The writer of the Oscar winning smash hit Training Day, returns with another gritty police thriller set in South Central LA, but with a Denzel Washington-shaped hole where the charisma should be.
Writer and director David Ayer, shot entirely on location in fidgety, semi-documentary, police-cam video style, creating a loud and tense gun and drug movie where the highest ambition police officers have is to survive their shift and have their timesheet signed off, End Of Watch.
Jake Gyllenhaal and Mike Zavala Michael Pena are patrol car partners who come across a safe house belonging to a Mexican cartel who immediately put a price on their heads for disrupting their lucrative drugs trade.
The cops aren’t the brightest guns on the street but they are mostly honest and unquestioningly brave. Patrolling is a series of verbal abuse, brutal fist fights and vicious gun battles, and even the music is aggressive.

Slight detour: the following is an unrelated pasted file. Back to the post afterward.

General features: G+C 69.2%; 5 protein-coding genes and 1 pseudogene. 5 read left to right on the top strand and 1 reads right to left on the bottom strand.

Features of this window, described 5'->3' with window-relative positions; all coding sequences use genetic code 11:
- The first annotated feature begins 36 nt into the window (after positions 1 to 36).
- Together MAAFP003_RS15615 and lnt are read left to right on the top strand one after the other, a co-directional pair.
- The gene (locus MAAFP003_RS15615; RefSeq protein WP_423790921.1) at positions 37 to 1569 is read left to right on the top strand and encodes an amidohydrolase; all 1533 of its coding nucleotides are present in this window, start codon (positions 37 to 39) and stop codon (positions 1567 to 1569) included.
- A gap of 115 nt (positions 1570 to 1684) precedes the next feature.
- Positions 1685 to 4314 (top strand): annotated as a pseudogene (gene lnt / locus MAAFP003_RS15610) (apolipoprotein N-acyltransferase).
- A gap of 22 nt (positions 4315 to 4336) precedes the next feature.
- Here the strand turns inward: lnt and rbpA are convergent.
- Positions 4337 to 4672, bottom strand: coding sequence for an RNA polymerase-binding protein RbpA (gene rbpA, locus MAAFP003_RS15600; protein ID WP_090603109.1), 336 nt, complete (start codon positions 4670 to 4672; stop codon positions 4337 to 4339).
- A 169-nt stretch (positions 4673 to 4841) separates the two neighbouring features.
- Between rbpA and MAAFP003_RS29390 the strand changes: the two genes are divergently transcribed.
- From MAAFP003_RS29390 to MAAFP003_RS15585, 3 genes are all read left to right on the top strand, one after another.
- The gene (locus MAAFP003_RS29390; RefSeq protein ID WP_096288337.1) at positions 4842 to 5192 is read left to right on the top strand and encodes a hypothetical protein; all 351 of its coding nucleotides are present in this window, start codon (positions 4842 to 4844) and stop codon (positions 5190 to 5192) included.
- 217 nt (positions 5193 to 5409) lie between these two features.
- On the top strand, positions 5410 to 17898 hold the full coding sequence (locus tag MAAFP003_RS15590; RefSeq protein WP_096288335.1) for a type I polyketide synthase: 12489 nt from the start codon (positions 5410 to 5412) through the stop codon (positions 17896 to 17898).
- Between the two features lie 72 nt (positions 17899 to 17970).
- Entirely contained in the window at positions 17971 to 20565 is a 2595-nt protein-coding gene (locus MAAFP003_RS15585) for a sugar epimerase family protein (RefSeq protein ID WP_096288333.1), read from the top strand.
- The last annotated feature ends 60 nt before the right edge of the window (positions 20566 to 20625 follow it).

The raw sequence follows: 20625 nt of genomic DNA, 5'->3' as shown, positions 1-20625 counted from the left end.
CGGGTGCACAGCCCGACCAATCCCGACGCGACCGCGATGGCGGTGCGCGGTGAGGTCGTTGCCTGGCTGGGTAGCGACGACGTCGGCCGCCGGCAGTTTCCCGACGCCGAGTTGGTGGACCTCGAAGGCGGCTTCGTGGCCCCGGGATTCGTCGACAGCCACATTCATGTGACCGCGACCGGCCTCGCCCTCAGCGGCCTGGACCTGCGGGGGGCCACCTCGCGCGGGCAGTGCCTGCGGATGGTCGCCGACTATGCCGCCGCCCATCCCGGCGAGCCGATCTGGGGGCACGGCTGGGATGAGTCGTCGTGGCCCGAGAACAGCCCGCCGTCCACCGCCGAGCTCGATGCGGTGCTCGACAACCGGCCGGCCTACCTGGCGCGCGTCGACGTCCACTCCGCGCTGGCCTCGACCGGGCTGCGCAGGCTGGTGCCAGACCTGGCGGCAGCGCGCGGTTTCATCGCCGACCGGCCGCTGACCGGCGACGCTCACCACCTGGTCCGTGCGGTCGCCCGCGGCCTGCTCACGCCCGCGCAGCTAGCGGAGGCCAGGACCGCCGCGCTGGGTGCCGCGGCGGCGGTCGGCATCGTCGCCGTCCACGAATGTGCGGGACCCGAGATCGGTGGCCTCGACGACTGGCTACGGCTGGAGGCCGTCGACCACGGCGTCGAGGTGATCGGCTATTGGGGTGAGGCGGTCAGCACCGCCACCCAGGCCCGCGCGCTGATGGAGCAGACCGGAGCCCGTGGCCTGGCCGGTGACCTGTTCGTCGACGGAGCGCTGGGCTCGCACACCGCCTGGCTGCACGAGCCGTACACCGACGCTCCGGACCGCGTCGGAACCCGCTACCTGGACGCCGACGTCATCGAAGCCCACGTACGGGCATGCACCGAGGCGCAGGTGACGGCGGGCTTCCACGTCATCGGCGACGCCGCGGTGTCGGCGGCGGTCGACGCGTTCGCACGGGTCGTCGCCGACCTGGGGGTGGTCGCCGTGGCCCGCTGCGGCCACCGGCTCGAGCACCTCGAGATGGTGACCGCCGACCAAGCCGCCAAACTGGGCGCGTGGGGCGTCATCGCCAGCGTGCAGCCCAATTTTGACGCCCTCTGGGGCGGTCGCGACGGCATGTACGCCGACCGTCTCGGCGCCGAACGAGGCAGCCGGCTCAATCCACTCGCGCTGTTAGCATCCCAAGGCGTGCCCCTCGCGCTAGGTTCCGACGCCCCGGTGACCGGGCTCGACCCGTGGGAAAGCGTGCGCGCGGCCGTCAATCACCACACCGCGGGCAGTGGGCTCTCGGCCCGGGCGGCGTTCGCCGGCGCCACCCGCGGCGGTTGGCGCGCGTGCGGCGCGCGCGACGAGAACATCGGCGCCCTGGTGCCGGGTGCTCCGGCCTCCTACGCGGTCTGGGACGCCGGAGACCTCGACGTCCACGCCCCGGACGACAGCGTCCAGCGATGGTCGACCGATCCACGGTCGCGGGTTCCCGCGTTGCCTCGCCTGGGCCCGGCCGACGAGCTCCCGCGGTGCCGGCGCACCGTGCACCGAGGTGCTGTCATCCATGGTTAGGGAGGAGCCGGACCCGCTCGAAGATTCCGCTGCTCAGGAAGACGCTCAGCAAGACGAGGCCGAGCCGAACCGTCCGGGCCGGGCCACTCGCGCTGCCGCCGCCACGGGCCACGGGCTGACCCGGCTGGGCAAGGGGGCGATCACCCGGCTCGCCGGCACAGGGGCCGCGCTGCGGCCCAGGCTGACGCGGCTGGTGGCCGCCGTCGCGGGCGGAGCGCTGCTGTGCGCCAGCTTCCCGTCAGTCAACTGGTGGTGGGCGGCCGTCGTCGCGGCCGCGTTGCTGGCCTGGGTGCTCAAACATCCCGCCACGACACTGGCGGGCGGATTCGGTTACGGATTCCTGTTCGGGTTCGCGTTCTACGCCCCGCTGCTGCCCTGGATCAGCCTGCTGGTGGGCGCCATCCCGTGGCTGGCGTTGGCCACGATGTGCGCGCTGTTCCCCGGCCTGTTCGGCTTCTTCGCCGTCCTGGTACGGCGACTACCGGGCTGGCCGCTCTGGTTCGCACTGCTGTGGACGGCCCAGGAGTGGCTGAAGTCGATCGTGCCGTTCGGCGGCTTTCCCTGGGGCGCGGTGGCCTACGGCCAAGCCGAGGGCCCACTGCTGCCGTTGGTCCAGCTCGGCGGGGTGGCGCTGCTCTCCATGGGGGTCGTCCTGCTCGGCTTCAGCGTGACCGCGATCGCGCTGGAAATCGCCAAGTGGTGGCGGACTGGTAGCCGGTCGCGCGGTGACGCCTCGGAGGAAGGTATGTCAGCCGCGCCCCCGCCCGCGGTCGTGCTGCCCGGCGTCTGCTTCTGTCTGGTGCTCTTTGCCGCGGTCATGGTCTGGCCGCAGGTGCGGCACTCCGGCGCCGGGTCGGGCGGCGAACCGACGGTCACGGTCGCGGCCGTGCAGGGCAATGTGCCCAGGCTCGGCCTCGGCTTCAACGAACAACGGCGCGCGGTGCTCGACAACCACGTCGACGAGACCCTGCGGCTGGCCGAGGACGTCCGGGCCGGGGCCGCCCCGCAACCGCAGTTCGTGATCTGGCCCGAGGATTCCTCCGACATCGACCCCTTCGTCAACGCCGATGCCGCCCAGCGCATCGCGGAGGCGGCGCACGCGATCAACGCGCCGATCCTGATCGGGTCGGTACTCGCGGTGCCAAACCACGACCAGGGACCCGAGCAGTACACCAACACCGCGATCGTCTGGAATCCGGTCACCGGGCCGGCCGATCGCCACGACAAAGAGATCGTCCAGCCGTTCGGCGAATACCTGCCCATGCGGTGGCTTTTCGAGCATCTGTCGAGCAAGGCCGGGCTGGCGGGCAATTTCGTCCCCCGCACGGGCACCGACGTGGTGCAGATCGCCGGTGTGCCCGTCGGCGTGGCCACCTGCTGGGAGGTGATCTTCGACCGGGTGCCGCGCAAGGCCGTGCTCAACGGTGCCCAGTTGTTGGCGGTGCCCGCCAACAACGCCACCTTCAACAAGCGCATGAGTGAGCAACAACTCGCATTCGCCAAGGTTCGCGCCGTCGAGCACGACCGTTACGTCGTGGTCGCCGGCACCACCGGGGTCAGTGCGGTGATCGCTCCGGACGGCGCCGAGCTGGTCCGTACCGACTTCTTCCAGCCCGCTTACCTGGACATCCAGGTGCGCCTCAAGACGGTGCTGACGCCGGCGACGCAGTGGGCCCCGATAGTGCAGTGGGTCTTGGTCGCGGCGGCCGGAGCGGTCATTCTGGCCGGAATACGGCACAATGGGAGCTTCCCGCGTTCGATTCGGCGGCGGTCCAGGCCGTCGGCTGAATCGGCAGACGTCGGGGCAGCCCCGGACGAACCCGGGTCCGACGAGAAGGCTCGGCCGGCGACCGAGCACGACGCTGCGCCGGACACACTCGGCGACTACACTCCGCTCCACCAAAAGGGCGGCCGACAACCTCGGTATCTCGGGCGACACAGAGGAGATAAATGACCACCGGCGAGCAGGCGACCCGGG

Off duty, Anna Kendrick and Natalie Martinez provide strong acting support as their wives, with America Ferrera and Frank Grillo as their fellow officers.
Watching this film is like being trapped for two hours in a small steel cage with a pair of uniformed, squabbling, slurping, chattering caffeinated kids, before being released on a regular basis to be shot at by angry Uzi abusing gangsters.
Ayer doesn’t wholly commit to his handheld format which reduces its authenticity, and the last two scenes are unnecessary and lessen the films impact.
Despite this the two officers hold your sympathy and attention because although they’re not as interesting or entertaining as the film believes they are, even the most basic police work involves being screamed and shot at.
Their wives are the only lightness in their lives and in the movie and are a sweet and sassy counterpoint to the constant aggravation the men experience on duty.
This is a portrait of a city in a state of siege, and the only advice the script can offer is to wear comfortable shoes and a bulletproof vest.